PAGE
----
The Baltimore County Council is poised to vote on legislation next week that would reform the county police department.
It was nearly two months ago that the council shelved police reform legislation.
Tuesday night, the council held a hearing on a reworked proposal that in its current form has the support of a majority of council members. But possible last minute changes to the bill could make the final vote uncertain.
WYPR’s John Lee listened in on the hearing and joined Morning Edition host Nathan Sterner to talk about it.
Sterner: How has the legislation been changed to make it possible it will pass this time?
Lee: What’s interesting here is what’s missing, what Councilman Julian Jones, the bill’s sponsor had to give up in order to get majority support on council.
For instance, his original legislation would have banned police officers from using chokeholds, period. That is no longer the case. Under the proposed legislation, officers can use chokeholds and other neck restraints to defend themselves or others from being killed or seriously injured.
Jones also wanted to introduce legislation that would restrict when police officers can use no-knock warrants. That is nowhere to be found in this legislation. But Jones says he does plan to introduce that as a separate bill next week.
Sterner: So what are the details of the police reform legislation currently on the table?
Lee: Here are a few: There is required annual training for police officers in de-escalation and use of lethal force. A police officer would be required to intervene if another officer is about to use excessive force. And a police officer who was fired or resigned in another jurisdiction due to a disciplinary proceeding could not be hired in Baltimore County unless the police chief signs off.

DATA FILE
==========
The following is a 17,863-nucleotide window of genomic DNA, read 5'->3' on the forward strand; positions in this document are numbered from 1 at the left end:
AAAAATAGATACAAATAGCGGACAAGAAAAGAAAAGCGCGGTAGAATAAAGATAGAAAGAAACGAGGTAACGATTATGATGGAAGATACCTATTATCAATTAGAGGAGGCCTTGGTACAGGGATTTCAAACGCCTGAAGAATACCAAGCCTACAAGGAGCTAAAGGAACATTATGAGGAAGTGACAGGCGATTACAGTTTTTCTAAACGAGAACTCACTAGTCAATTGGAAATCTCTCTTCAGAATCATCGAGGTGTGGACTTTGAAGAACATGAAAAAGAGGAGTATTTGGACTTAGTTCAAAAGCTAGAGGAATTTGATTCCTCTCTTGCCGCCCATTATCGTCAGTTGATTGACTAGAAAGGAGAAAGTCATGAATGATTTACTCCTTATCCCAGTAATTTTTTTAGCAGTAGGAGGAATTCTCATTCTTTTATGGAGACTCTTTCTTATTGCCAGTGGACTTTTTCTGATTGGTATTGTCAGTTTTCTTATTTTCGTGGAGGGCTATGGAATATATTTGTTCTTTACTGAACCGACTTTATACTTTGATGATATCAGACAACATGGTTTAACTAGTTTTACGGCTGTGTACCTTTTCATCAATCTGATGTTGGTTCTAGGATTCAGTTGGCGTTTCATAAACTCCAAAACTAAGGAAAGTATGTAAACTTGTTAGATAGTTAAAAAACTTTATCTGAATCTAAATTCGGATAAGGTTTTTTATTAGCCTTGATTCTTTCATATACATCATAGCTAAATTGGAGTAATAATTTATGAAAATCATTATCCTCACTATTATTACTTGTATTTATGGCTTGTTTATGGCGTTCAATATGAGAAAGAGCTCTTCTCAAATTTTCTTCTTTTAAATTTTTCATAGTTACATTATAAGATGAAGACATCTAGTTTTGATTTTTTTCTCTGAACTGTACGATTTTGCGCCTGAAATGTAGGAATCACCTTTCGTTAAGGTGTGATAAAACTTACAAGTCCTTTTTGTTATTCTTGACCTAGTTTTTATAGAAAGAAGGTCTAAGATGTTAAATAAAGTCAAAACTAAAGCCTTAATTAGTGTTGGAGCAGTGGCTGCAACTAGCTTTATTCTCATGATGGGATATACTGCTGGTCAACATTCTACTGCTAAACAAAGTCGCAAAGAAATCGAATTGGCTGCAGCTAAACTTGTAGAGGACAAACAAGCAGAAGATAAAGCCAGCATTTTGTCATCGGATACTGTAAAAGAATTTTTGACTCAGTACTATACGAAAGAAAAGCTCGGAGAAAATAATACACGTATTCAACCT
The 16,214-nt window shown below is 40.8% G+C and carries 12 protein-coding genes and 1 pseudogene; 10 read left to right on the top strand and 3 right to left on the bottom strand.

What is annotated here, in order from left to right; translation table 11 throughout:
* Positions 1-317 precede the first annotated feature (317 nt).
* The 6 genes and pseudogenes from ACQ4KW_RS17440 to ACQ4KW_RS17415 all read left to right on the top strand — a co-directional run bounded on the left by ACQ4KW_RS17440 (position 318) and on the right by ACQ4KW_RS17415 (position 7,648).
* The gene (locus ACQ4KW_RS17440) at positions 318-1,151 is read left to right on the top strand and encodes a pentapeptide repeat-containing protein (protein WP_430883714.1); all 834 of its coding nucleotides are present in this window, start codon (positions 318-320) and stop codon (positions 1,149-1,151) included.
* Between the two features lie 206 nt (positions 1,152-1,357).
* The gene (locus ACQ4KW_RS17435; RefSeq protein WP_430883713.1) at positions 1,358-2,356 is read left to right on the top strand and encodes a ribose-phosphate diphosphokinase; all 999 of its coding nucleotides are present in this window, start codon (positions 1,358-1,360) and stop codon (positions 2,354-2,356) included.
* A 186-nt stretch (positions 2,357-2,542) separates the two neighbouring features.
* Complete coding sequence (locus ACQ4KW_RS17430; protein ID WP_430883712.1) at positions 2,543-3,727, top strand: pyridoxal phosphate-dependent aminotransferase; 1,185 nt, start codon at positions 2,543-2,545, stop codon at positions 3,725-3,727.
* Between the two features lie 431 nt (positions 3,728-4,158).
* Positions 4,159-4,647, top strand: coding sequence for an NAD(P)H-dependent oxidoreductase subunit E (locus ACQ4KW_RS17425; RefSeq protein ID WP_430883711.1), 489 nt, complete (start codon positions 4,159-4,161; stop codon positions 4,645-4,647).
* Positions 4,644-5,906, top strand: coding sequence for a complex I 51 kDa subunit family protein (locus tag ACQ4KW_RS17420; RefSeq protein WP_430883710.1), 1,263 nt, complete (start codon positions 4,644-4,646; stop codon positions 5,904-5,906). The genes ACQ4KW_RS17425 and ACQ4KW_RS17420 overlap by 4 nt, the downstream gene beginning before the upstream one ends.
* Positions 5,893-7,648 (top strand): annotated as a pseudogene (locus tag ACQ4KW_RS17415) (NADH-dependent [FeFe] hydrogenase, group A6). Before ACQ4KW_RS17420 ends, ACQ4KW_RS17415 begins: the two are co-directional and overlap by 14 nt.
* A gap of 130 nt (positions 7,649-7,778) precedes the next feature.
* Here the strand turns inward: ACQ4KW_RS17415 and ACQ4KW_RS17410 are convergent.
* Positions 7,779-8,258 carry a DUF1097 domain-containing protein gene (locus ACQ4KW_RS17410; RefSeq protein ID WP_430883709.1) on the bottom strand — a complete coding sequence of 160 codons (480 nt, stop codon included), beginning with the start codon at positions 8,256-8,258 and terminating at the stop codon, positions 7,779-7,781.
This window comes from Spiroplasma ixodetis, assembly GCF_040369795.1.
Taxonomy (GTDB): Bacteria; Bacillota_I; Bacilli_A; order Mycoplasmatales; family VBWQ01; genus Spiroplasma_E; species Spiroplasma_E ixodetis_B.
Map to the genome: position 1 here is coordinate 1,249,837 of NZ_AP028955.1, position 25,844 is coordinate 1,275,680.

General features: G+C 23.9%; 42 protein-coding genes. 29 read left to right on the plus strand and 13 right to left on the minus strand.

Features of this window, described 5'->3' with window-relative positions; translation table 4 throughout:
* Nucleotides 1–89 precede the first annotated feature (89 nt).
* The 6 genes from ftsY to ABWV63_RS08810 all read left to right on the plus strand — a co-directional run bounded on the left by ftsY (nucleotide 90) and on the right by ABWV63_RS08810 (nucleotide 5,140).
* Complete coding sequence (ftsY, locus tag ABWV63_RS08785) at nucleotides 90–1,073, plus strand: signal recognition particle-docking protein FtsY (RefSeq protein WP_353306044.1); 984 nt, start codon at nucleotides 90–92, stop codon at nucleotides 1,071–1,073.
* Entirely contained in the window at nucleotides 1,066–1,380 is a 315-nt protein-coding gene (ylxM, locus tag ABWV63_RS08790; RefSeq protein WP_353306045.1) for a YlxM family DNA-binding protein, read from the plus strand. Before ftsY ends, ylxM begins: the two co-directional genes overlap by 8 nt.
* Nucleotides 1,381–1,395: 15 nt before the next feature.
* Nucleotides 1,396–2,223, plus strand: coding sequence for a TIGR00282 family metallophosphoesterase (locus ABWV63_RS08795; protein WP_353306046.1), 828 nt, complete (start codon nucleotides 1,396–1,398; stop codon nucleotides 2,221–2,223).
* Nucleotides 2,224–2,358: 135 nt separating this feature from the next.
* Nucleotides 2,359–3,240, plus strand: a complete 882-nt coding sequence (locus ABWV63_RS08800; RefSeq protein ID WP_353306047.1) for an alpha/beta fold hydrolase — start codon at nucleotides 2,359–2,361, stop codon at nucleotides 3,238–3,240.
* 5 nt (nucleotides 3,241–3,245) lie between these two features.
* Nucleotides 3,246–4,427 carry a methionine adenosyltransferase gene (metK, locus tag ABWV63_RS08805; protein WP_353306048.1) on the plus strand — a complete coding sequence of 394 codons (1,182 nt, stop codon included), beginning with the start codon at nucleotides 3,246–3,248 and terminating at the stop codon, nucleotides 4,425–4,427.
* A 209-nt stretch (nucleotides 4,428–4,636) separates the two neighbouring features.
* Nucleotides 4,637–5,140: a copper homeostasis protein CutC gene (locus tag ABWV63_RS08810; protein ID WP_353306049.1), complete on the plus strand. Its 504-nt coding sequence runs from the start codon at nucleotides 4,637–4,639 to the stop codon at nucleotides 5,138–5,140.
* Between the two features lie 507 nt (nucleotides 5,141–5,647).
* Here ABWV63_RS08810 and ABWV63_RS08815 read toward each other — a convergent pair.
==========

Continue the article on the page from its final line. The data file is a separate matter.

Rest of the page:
Republican Councilman Todd Crandell does not support the legislation. Crandell said the county police department does not need reform.
Crandell: “I think that it’s one that should be honored and applauded for how they go about their jobs. And I think that we should all have a greater appreciation for how difficult the job can be.
Councilman Jones countered that he also supports the police, but added you can’t be a cheerleader and bring about change.
Jones: “We would be naïve and foolish if we don’t think that there are police officers in Baltimore County that are not doing the right thing all the time.”
Sterner: What are the chances the legislation will pass when it comes up for a vote next week?
Lee: Councilman Jones calls that majority support he has on council a very fragile coalition.
Jones, who is a Democrat and the only African-American on the council, may be putting that fragile coalition to the test.
He said Tuesday night he might be offering a few amendments before next week’s vote. Baltimore County State’s Attorney Scott Shellenberger has the ear of council members. Shellenberger opposed the original legislation but is now on board with the current proposal. However, Shellenberger said he was surprised Jones wants to make some changes.
Shellenberger: “We had to steer a very narrow course between all of the interests to agree in this case. And that is the chief, myself, the FOP, the council and the public.”
Lee: Jones said the amendments he may propose include making the police chief give an annual report to the county council. But he did not go into specifics, saying he would share those with council members Wednesday.
And to remind you how politically messy this issue can be, when Jones’ first attempt at police reform failed, he threatened to divide up that legislation into multiple bills and bring them to council to force votes on individual issues.
That’s when a compromise was reached. Six out of seven council members as well as the county executive were on board when it was announced earlier this month. But we’ll have to see if that holds up for the vote, which is expected to happen Monday.